Colleges Now Offering Game Degrees

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As a new academic year begins, a record number of colleges, universities and other institutions of higher learning are offering courses and degrees in video game design, programming, and art.

From certificate programs in 3D Animation & Interactive Media (Boston University) to master's degrees in Computer Graphics and Game Technology (University of Pennsylvania), the programs reflect the growing importance of video games on the economy and culture of the United States. More than 200 colleges and universities around the country have added video game courses and degrees to their respective bulletins.

"Video games are not just a mainstream entertainment medium, they are increasingly being used in education and business," said Michael Gallagher, president and CEO of the Entertainment Software Association, which represents U.S. computer and video game publishers. "Our industry is going to be creating new opportunities and jobs for years to come, and the new college programs underscore the significance and seriousness of the games."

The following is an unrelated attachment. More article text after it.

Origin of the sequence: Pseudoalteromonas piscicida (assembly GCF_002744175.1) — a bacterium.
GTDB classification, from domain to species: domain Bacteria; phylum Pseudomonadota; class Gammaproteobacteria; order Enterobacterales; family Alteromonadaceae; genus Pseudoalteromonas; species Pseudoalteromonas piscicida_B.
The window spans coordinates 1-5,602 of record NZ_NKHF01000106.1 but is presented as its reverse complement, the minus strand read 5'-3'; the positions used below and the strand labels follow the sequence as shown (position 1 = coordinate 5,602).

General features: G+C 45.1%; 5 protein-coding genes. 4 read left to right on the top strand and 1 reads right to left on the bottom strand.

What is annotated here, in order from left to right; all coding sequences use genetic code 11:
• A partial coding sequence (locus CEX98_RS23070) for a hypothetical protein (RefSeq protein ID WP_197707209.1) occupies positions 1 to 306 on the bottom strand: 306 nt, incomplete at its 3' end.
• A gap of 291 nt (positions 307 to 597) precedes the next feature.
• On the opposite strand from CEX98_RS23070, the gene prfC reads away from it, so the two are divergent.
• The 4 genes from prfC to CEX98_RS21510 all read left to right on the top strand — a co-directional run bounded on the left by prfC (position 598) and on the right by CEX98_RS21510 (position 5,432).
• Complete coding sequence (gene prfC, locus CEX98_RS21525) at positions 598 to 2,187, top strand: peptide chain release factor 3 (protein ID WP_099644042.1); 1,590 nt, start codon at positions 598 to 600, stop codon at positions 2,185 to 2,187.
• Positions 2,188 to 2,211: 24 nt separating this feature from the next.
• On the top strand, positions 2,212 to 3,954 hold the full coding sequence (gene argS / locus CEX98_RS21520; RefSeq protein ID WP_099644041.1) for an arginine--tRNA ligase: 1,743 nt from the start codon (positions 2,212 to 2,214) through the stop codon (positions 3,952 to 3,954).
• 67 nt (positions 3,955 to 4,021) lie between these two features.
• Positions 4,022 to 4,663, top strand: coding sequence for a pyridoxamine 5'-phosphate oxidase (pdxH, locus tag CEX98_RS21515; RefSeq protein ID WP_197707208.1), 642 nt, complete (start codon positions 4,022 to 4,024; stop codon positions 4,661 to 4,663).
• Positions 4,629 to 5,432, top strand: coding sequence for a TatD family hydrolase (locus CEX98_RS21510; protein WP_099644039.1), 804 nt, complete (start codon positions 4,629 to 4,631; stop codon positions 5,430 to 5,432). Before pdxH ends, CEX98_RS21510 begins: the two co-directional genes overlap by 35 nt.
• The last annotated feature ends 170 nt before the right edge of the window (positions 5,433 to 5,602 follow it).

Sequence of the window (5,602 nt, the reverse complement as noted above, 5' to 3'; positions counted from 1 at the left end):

Despite uncertain economic times, the video game industry continues to thrive. Over the past 12 years, annual U.S. software sales have nearly quadrupled, with 2007 generating a record $9.5 billion in revenue. Global growth, meanwhile, is expected to reach double digits in the next four years, leading to approximately $68 billion in revenue by 2012, according to a recent study by PriceWaterhouseCoopers. New data shows that current 2008 sales are up 30 percent over last year.

Because of such sales, the video game industry supports a rapidly increasing number of American jobs. According to economist Stephen E. Siwek, game companies in 2006 directly and indirectly employed more than 80,000 people across 31 states, with total compensation totaling $2.2 billion. By next year, the industry will employ more than 250,000 Americans, project Brookings Institution senior fellow Robert W. Crandall and Georgetown University Law Center professor J. Gregory Sidak.

Long a source of entertainment, video games are now also being used for more serious pursuits. A recent study conducted by KRC Research revealed that seventy percent of major employers utilize interactive software and games to train employees. Among this group, seventy-five percent plan to expand their usage within the next three to five years. Even most of the businesses and non-profit organizations not already utilizing the technology are likely to offer it by 2013, the study found.

As video games extend their reach into more facets of American society, academic institutions at all levels are responding. Over the next decade, even more art schools, community colleges and traditional universities are expected to expand their course offerings in game design and development, further demonstrating that video games are more than just play.

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